PORTLAND, Ore. (KOIN) — The Oregon Secretary of State Shemia Fagan and election officials discussed the state’s new postmark law and voter integrity ahead of the primary election next week.

During the press conference Wednesday, Elections Division Director Deborah Scroggin and Information Services Division Director Chris Molin joined Fagan to detail how the state’s new postmark law will affect this year’s election.

The new postmark law will allow mail-in ballots that arrive at elections offices up to a week after the election to be considered on time — so long as they are postmarked by Election Day. With this new rule, election officials said a number of ballots will be counted after May 17.

The “postmark rule” means voters could send in their choices on Election Day provided that USPS picks up the ballot and it has the mail stamp by that day.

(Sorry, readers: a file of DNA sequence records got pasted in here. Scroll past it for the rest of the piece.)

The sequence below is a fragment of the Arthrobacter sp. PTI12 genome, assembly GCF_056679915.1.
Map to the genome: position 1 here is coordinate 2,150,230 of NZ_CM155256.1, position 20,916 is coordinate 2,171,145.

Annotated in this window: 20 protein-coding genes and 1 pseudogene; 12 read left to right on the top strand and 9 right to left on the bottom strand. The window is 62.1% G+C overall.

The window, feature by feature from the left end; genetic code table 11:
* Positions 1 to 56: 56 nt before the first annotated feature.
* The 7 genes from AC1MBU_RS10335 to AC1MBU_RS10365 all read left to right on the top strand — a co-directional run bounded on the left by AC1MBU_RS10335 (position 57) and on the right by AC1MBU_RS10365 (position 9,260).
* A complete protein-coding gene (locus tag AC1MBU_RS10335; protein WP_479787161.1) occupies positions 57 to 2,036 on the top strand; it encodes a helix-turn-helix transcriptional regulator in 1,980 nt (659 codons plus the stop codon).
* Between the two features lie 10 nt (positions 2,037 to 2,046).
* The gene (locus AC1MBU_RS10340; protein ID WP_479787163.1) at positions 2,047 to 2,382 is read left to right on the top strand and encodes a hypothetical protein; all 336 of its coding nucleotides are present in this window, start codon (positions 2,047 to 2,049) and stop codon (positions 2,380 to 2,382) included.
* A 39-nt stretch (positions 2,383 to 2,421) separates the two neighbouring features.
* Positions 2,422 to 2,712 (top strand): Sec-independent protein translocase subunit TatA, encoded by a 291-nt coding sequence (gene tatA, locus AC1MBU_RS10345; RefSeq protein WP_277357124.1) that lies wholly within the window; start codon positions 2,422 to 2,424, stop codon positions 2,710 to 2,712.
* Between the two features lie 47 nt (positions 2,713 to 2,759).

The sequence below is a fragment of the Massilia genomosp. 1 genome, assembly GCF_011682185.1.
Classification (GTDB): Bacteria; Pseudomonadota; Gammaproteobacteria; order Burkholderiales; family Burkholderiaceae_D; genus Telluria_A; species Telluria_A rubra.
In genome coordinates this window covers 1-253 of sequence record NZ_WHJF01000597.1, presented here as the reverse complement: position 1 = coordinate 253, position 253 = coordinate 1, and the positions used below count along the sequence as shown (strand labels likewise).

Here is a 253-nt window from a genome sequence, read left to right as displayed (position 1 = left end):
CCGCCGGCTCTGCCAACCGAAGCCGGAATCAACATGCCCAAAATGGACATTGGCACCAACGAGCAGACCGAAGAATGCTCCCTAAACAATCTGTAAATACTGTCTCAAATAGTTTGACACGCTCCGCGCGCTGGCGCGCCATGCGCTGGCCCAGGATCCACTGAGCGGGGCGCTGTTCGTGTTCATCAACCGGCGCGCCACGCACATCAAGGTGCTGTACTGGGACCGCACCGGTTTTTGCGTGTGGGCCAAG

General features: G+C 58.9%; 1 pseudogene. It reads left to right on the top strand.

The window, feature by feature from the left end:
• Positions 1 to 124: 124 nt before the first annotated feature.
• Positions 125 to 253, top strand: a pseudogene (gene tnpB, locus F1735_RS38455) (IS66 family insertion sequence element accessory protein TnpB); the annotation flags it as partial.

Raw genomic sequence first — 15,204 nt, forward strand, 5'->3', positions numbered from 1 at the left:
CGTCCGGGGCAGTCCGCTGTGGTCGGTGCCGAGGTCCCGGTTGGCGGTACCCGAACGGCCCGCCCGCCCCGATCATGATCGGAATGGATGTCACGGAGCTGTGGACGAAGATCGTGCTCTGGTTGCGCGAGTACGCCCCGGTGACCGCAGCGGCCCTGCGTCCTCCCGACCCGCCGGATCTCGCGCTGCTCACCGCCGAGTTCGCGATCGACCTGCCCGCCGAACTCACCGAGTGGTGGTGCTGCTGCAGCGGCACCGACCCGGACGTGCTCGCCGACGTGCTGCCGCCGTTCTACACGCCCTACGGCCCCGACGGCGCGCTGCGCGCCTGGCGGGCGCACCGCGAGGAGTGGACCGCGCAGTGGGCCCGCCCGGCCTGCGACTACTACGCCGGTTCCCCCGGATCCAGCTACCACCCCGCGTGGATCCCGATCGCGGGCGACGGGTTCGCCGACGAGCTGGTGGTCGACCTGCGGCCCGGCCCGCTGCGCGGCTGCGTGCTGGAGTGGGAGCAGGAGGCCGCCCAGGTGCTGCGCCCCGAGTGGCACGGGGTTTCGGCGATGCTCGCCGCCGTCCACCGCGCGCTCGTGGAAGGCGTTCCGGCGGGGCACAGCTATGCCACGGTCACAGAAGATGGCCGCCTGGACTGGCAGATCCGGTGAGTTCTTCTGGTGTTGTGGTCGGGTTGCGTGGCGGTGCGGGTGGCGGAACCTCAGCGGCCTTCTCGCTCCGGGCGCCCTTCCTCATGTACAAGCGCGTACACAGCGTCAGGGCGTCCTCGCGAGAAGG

Fagan expects another high voter turnout this year, despite a significantly lower turnout so far. Oregon reportedly has one of the highest voter turnouts in the United States.

Earlier this week the Oregon Elections Division said a Portland campaign finance firm, C&E Systems, was hit with a cyber-attack. Despite the cyber-attack, Fagan’s office said it didn’t compromise Oregon’s upcoming elections as no sensitive data was exposed, and the firm was not hacked.

Further, Molin said the system is constantly monitored for any anonymous traffic and there hasn’t been any indication of a larger cyber-attack.

Voters can find open offices by visiting this website.